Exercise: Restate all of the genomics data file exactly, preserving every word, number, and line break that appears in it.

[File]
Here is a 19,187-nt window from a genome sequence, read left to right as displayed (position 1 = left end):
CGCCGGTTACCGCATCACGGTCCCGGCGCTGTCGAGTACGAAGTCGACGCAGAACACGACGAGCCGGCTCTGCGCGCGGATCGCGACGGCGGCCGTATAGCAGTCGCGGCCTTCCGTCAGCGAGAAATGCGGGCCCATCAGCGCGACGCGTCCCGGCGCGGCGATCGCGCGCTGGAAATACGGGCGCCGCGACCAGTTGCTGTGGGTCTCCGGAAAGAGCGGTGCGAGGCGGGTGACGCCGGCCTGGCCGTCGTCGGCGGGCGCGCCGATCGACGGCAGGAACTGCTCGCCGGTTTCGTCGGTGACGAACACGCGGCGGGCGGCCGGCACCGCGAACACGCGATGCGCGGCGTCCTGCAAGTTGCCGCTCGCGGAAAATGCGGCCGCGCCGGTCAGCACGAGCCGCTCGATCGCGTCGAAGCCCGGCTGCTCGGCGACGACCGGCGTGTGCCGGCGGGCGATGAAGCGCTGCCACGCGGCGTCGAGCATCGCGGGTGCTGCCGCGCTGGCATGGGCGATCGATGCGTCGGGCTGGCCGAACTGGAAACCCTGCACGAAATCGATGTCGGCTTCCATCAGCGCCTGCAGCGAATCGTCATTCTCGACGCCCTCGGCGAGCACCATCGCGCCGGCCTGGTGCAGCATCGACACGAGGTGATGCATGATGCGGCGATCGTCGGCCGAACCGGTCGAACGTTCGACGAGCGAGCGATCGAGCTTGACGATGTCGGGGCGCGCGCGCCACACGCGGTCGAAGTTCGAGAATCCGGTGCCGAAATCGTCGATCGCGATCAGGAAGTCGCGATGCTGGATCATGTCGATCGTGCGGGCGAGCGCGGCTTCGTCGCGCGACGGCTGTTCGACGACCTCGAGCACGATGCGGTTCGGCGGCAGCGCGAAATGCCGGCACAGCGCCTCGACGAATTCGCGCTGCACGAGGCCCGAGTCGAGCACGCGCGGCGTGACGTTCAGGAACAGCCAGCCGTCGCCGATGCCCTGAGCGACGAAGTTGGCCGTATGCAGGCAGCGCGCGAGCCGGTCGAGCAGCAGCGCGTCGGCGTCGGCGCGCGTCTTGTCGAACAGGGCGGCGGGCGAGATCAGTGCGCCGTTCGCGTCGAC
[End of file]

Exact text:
Here is a 19,187-nt window from a genome sequence, read left to right as displayed (position 1 = left end):
CGCCGGTTACCGCATCACGGTCCCGGCGCTGTCGAGTACGAAGTCGACGCAGAACACGACGAGCCGGCTCTGCGCGCGGATCGCGACGGCGGCCGTATAGCAGTCGCGGCCTTCCGTCAGCGAGAAATGCGGGCCCATCAGCGCGACGCGTCCCGGCGCGGCGATCGCGCGCTGGAAATACGGGCGCCGCGACCAGTTGCTGTGGGTCTCCGGAAAGAGCGGTGCGAGGCGGGTGACGCCGGCCTGGCCGTCGTCGGCGGGCGCGCCGATCGACGGCAGGAACTGCTCGCCGGTTTCGTCGGTGACGAACACGCGGCGGGCGGCCGGCACCGCGAACACGCGATGCGCGGCGTCCTGCAAGTTGCCGCTCGCGGAAAATGCGGCCGCGCCGGTCAGCACGAGCCGCTCGATCGCGTCGAAGCCCGGCTGCTCGGCGACGACCGGCGTGTGCCGGCGGGCGATGAAGCGCTGCCACGCGGCGTCGAGCATCGCGGGTGCTGCCGCGCTGGCATGGGCGATCGATGCGTCGGGCTGGCCGAACTGGAAACCCTGCACGAAATCGATGTCGGCTTCCATCAGCGCCTGCAGCGAATCGTCATTCTCGACGCCCTCGGCGAGCACCATCGCGCCGGCCTGGTGCAGCATCGACACGAGGTGATGCATGATGCGGCGATCGTCGGCCGAACCGGTCGAACGTTCGACGAGCGAGCGATCGAGCTTGACGATGTCGGGGCGCGCGCGCCACACGCGGTCGAAGTTCGAGAATCCGGTGCCGAAATCGTCGATCGCGATCAGGAAGTCGCGATGCTGGATCATGTCGATCGTGCGGGCGAGCGCGGCTTCGTCGCGCGACGGCTGTTCGACGACCTCGAGCACGATGCGGTTCGGCGGCAGCGCGAAATGCCGGCACAGCGCCTCGACGAATTCGCGCTGCACGAGGCCCGAGTCGAGCACGCGCGGCGTGACGTTCAGGAACAGCCAGCCGTCGCCGATGCCCTGAGCGACGAAGTTGGCCGTATGCAGGCAGCGCGCGAGCCGGTCGAGCAGCAGCGCGTCGGCGTCGGCGCGCGTCTTGTCGAACAGGGCGGCGGGCGAGATCAGTGCGCCGTTCGCGTCGAC